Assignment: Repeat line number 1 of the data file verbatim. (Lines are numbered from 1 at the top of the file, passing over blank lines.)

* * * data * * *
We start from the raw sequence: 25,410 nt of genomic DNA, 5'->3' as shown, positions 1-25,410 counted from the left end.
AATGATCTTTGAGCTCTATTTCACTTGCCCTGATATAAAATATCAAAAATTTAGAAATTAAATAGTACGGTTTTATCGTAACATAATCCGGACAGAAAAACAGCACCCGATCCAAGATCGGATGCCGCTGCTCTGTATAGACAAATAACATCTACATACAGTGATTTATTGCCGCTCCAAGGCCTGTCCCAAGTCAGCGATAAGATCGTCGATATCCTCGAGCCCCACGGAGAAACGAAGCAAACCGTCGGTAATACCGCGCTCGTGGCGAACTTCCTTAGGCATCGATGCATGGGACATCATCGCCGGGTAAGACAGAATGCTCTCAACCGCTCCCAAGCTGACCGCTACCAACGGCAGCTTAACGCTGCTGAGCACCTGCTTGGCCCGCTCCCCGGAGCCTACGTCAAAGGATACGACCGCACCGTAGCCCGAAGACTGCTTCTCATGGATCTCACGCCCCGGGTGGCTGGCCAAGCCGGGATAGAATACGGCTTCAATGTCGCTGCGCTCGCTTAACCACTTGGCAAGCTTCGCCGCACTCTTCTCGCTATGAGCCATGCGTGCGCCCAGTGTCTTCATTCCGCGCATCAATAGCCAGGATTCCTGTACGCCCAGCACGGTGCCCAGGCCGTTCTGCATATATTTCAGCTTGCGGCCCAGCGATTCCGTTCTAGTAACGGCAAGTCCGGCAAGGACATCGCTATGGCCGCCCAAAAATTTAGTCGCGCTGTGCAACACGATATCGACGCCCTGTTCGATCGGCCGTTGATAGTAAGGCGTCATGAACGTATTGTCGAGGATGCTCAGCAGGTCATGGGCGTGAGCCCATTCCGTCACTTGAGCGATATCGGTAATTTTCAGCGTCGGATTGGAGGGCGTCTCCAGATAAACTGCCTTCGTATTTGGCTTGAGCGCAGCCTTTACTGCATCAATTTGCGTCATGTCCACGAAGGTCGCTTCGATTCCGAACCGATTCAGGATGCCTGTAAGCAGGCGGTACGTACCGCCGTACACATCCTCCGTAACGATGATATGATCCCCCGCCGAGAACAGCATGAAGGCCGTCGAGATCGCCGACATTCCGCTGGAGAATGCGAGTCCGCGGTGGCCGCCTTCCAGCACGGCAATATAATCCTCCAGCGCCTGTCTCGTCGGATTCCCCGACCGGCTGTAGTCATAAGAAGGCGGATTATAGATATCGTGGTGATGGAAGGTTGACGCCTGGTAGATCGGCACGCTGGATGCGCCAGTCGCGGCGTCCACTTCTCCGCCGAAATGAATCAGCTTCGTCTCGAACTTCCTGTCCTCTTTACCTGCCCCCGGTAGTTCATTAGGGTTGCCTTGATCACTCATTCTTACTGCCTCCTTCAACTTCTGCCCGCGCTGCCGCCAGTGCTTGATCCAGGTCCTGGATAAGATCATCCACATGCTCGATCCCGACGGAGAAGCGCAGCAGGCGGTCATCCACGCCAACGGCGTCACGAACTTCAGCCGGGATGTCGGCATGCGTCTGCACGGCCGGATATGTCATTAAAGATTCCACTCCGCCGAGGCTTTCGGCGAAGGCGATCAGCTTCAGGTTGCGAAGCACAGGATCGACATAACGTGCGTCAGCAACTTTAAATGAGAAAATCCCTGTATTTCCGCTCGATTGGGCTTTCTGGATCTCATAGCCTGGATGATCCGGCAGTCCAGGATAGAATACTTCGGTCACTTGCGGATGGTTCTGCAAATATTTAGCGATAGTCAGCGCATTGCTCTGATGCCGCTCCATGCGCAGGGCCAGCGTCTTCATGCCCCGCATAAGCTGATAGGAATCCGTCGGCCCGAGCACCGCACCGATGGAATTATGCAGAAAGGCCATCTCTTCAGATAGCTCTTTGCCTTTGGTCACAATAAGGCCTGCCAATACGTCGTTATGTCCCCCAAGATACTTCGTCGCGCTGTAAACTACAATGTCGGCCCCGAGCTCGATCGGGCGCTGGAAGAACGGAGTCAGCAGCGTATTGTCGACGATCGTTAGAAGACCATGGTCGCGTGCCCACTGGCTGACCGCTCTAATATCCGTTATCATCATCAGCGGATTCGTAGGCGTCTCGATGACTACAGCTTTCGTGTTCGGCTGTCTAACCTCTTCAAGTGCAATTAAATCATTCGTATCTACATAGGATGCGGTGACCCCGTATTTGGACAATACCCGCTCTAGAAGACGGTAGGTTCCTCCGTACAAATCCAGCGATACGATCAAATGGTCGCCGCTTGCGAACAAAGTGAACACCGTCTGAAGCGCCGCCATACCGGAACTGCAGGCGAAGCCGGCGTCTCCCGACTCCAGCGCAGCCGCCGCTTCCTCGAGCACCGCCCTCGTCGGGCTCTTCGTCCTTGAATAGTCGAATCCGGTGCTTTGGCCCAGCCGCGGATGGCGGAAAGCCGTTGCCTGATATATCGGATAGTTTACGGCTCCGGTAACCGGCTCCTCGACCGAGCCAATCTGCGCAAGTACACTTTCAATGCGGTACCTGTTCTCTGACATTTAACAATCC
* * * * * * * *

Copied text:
We start from the raw sequence: 25,410 nt of genomic DNA, 5'->3' as shown, positions 1-25,410 counted from the left end.